Skincare Ingredient Focus: Milk
Skincare Ingredient Focus: Milk

Skincare Ingredient Focus: Milk

Thanks to its calcium content, milk has long been associated with building strong bones – but more and more skincare brands are now cottoning onto its topical benefits. Lactic acid and plenty of other nutrients and vitamins make it a powerful exfoliator and skin soother all in one. Here, two experts explain why it might be worth incorporating more milk-based products into your routine…
By Sapna Rao

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It’s Long Been A Staple

“Using milk in skincare is something that’s been happening for centuries – it was most famously associated with Cleopatra who was rumoured to bathe in donkey’s milk to exfoliate away dead skin cells, remove debris from the pores, and promote a clearer and brighter-looking complexion. Today, cow’s and goat’s milk are the most common types of milk you’ll find in skincare, but a slew of plant-based milks are also being used.”  – Dr Marine Vincent, pharmacist & business owner

Lactic Acid Has Several Benefits

“Milk contains lactic acid which acts as a good exfoliator – it’s an AHA. This means it’s incredibly effective at removing dead skin and stimulating new cell growth – all thanks to a combination of fatty acids, probiotics and vitamins (A, B2, D, E and C). Plant-based milks are also becoming a popular because they are full of different vitamins and minerals.” – Marine 

“Lactic acid helps slough away dry skin cells without causing any of the irritation that some people experience when using glycolic or salicylic acid washes. When I was little, my mother use to put me in milk baths to soothe my eczema and it completely transformed my skin. It’s no wonder one of my first ever products was a goat’s milk-based moisturiser.” – Kate Somerville, founder of skincare brand Kate Somerville

It Also Soothes, Nourishes & Softens

“Milk and milk-based products have proven useful in dealing with skin concerns like eczema, sensitive skin and acne, due to their soothing powers. It’s an ingredient that masters the difficult balance of being gentle, natural and effective – lactic acid is actually one of the gentlest of the AHAs out there.” – Marine 

“Along with exfoliating, it also calms the skin by nourishing and moisturising. It's an ingredient that’s ideal for anyone prone to tightness, dryness or irritation – you may well experience a cooling and calming sensation on application. It is full of nutrients, including calcium. Goat’s milk is especially gentle because it has a similar pH to human skin, so it doesn't disturb the skin’s natural balance or disrupt the skin barrier.” – Kate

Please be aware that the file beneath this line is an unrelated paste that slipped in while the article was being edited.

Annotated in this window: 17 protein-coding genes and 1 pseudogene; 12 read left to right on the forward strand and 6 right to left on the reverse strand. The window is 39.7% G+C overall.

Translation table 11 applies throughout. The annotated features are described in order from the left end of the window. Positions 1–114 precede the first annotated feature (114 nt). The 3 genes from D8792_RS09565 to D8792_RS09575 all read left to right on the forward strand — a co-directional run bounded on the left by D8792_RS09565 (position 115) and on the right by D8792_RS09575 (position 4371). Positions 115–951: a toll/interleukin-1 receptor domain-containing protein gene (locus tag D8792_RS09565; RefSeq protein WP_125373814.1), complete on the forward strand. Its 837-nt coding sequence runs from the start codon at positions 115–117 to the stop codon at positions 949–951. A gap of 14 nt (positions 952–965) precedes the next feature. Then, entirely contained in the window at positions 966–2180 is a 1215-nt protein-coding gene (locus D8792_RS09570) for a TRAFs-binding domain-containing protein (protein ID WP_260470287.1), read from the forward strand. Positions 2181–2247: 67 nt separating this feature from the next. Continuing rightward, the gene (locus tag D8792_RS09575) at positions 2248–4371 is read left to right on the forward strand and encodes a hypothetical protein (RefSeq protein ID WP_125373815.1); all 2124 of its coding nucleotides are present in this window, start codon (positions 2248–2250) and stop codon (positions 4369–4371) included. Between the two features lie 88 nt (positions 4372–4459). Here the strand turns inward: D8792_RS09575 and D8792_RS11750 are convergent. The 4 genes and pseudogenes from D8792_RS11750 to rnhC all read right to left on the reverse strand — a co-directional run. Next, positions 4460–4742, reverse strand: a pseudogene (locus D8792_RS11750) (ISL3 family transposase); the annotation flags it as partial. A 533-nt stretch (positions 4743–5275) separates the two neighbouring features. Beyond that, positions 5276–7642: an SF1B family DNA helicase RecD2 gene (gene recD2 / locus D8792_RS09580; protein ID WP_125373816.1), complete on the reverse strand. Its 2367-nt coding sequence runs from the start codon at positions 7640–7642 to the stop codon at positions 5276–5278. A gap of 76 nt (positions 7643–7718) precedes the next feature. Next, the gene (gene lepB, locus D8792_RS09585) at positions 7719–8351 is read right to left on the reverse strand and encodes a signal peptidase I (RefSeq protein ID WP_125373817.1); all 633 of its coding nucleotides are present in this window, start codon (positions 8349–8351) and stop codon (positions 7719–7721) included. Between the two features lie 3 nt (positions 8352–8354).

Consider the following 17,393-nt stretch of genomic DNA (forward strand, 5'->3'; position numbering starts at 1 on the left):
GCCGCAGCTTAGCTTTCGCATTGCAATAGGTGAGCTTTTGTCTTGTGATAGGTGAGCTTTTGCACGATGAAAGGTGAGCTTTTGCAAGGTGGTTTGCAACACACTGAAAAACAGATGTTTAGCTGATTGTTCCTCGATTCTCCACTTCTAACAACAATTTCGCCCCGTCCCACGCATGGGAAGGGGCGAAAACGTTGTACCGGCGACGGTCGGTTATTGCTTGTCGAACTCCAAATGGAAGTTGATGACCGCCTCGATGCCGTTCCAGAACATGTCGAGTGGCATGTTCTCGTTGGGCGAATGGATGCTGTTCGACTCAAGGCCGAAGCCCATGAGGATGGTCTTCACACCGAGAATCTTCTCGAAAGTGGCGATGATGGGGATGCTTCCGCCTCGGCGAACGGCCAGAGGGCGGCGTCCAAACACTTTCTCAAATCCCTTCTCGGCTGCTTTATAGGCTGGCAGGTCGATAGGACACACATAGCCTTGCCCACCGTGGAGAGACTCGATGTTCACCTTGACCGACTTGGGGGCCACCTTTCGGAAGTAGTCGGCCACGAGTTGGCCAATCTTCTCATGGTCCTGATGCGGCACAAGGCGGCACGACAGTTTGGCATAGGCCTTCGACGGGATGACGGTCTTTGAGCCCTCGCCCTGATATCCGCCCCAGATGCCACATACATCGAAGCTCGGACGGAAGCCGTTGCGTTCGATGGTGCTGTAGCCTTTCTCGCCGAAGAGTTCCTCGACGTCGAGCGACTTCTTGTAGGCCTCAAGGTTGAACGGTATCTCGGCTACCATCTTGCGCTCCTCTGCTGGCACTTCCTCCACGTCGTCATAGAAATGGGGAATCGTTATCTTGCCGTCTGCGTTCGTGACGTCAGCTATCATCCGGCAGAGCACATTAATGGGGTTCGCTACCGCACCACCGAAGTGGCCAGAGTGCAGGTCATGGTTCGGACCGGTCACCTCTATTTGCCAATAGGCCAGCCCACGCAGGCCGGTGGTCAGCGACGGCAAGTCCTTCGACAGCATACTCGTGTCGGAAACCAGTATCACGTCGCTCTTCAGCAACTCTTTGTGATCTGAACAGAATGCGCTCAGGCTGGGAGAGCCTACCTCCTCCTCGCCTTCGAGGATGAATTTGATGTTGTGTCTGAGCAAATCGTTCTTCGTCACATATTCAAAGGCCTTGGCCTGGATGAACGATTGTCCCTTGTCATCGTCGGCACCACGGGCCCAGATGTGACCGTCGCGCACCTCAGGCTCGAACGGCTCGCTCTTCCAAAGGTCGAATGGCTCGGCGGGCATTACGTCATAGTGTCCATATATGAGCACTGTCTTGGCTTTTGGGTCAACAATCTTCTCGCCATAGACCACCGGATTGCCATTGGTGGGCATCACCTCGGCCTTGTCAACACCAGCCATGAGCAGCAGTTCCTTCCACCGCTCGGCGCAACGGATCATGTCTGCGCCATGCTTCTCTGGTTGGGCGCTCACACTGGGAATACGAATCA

It Can Be Used At Any Point In Your Routine

“It’s easy to incorporate milk into any step of the skincare routine – from cleansing to moisturising the face or even in a mask. Its thin consistency means it’s rarely irritating.” – Marine 

“It’s excellent as a cleanser – mainly because it won’t be too strong or strip the skin’s barrier. I highly recommend using a milk-based cleanser in the morning or as the second step in your double cleansing routine at night. If there are specific times during the year when your skin looks or feels especially dry, this is a great time to incorporate a milk-based product into your routine.” – Kate 

It Plays Well With Other Ingredients 

“Dairy works very well with other moisturising or skin barrier-repairing ingredients such as jojoba, shea butter, coconut oil, honey – all of which help to maximise the soothing and moisturising benefits of milk.” – Marine 

“I especially like combining milks with jojoba or avocado oils, as well as soothing manuka honey and hydrating aloe leaf juice. These ingredients are all sulphate-free too – so they’re ideal for maintaining overall skin barrier health and a smooth complexion.” – Kate 

Just Keep In Mind…

“If you suffer from lactose allergies or intolerances, you should be cautious about using cosmetics that contain any kind of dairy milk. I would always recommend doing a patch test first, just to be sure your skin can tolerate it.” – Marine 

“I would avoid using raw dairy milks in any at-home remedies. These could be contaminated with bacteria, and, in my opinion you can’t achieve the same level of safety, cleanliness and formulation in comparison to skincare that has been through rounds of testing – it's just not worth the risk.” – Kate

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